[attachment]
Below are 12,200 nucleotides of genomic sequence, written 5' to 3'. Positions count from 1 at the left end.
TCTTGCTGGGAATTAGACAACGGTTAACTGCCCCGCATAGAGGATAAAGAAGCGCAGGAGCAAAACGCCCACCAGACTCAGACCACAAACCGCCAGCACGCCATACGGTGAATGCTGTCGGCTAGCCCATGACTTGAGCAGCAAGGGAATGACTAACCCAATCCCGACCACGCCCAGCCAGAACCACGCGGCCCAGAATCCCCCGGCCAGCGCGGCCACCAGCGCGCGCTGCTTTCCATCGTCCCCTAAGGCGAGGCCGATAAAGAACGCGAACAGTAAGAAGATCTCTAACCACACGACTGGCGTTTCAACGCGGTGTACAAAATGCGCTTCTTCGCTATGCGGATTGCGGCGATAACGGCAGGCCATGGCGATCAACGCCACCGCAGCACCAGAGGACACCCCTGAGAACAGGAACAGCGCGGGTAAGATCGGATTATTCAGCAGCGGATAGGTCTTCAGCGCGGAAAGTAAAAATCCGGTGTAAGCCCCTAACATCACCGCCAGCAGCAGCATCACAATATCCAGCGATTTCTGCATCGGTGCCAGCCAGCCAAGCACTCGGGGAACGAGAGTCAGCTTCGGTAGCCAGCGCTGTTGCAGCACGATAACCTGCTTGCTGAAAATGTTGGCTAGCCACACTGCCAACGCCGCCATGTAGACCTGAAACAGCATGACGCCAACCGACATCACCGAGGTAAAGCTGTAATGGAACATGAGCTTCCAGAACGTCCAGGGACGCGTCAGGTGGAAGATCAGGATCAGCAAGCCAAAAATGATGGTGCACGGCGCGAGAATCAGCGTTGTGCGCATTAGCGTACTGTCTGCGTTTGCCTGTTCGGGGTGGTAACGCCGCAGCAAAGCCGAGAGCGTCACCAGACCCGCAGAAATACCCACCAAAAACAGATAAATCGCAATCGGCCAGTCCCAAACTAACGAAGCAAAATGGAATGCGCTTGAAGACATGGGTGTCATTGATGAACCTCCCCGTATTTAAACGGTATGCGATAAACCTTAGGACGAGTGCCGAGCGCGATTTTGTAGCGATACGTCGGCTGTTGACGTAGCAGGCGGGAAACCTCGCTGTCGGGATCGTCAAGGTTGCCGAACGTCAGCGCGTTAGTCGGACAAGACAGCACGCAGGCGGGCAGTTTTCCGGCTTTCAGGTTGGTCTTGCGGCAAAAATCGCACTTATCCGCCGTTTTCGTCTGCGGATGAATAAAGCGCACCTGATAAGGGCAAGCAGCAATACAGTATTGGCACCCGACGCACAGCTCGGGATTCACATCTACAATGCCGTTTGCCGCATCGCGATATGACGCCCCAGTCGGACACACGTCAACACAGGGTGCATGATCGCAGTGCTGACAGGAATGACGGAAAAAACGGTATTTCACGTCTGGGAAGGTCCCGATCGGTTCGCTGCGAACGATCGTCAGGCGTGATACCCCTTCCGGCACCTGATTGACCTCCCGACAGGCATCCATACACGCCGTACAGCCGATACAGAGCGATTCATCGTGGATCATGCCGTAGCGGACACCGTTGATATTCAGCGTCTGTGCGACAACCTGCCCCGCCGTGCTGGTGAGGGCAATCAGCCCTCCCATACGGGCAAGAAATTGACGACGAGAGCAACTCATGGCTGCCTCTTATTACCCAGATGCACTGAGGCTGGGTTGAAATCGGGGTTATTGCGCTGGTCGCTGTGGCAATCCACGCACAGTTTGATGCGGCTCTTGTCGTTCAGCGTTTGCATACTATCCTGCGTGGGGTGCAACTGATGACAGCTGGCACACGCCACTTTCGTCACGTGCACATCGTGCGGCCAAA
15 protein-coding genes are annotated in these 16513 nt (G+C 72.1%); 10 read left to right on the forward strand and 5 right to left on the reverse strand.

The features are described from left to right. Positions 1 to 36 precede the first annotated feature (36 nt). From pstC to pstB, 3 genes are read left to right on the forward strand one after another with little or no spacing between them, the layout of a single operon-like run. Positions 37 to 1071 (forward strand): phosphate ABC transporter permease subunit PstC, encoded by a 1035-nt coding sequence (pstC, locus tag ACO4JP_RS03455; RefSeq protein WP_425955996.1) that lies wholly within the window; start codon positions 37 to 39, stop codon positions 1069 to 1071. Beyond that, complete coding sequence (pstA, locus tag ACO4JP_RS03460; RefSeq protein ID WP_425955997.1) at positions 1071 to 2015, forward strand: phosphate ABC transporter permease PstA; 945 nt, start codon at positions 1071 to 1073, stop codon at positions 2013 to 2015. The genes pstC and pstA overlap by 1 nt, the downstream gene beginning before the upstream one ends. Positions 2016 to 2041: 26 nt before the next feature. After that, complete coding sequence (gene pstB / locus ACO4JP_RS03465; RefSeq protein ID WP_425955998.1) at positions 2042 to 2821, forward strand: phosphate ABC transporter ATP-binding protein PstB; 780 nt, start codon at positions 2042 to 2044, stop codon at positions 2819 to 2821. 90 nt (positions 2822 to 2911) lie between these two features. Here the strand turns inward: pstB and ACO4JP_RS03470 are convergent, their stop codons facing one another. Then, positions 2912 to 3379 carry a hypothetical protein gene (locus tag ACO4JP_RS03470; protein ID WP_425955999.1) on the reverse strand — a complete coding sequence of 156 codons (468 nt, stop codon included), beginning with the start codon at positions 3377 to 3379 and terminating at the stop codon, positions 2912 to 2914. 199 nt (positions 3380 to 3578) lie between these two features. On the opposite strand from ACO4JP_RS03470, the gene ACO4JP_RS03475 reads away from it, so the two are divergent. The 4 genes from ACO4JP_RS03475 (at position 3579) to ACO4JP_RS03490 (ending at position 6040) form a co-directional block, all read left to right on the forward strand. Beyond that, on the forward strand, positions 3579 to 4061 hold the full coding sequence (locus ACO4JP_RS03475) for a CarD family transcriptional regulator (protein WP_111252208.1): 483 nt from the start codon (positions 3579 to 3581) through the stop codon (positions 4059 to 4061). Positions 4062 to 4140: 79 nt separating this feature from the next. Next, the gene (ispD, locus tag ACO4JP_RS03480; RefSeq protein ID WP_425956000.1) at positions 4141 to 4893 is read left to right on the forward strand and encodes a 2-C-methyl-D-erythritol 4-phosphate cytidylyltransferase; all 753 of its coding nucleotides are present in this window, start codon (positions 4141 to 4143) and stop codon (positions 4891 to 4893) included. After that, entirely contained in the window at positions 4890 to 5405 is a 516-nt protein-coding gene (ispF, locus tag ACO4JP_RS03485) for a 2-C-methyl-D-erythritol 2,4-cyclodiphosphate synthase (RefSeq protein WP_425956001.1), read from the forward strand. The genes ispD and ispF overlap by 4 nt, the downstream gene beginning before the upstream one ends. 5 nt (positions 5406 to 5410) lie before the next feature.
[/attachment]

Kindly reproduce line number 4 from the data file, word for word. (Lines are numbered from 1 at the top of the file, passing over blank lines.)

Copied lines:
The features are described from left to right. Positions 1 to 36 precede the first annotated feature (36 nt). From pstC to pstB, 3 genes are read left to right on the forward strand one after another with little or no spacing between them, the layout of a single operon-like run. Positions 37 to 1071 (forward strand): phosphate ABC transporter permease subunit PstC, encoded by a 1035-nt coding sequence (pstC, locus tag ACO4JP_RS03455; RefSeq protein WP_425955996.1) that lies wholly within the window; start codon positions 37 to 39, stop codon positions 1069 to 1071. Beyond that, complete coding sequence (pstA, locus tag ACO4JP_RS03460; RefSeq protein ID WP_425955997.1) at positions 1071 to 2015, forward strand: phosphate ABC transporter permease PstA; 945 nt, start codon at positions 1071 to 1073, stop codon at positions 2013 to 2015. The genes pstC and pstA overlap by 1 nt, the downstream gene beginning before the upstream one ends. Positions 2016 to 2041: 26 nt before the next feature. After that, complete coding sequence (gene pstB / locus ACO4JP_RS03465; RefSeq protein ID WP_425955998.1) at positions 2042 to 2821, forward strand: phosphate ABC transporter ATP-binding protein PstB; 780 nt, start codon at positions 2042 to 2044, stop codon at positions 2819 to 2821. 90 nt (positions 2822 to 2911) lie between these two features. Here the strand turns inward: pstB and ACO4JP_RS03470 are convergent, their stop codons facing one another. Then, positions 2912 to 3379 carry a hypothetical protein gene (locus tag ACO4JP_RS03470; protein ID WP_425955999.1) on the reverse strand — a complete coding sequence of 156 codons (468 nt, stop codon included), beginning with the start codon at positions 3377 to 3379 and terminating at the stop codon, positions 2912 to 2914. 199 nt (positions 3380 to 3578) lie between these two features. On the opposite strand from ACO4JP_RS03470, the gene ACO4JP_RS03475 reads away from it, so the two are divergent. The 4 genes from ACO4JP_RS03475 (at position 3579) to ACO4JP_RS03490 (ending at position 6040) form a co-directional block, all read left to right on the forward strand. Beyond that, on the forward strand, positions 3579 to 4061 hold the full coding sequence (locus ACO4JP_RS03475) for a CarD family transcriptional regulator (protein WP_111252208.1): 483 nt from the start codon (positions 3579 to 3581) through the stop codon (positions 4059 to 4061). Positions 4062 to 4140: 79 nt separating this feature from the next. Next, the gene (ispD, locus tag ACO4JP_RS03480; RefSeq protein ID WP_425956000.1) at positions 4141 to 4893 is read left to right on the forward strand and encodes a 2-C-methyl-D-erythritol 4-phosphate cytidylyltransferase; all 753 of its coding nucleotides are present in this window, start codon (positions 4141 to 4143) and stop codon (positions 4891 to 4893) included. After that, entirely contained in the window at positions 4890 to 5405 is a 516-nt protein-coding gene (ispF, locus tag ACO4JP_RS03485) for a 2-C-methyl-D-erythritol 2,4-cyclodiphosphate synthase (RefSeq protein WP_425956001.1), read from the forward strand. The genes ispD and ispF overlap by 4 nt, the downstream gene beginning before the upstream one ends. 5 nt (positions 5406 to 5410) lie before the next feature.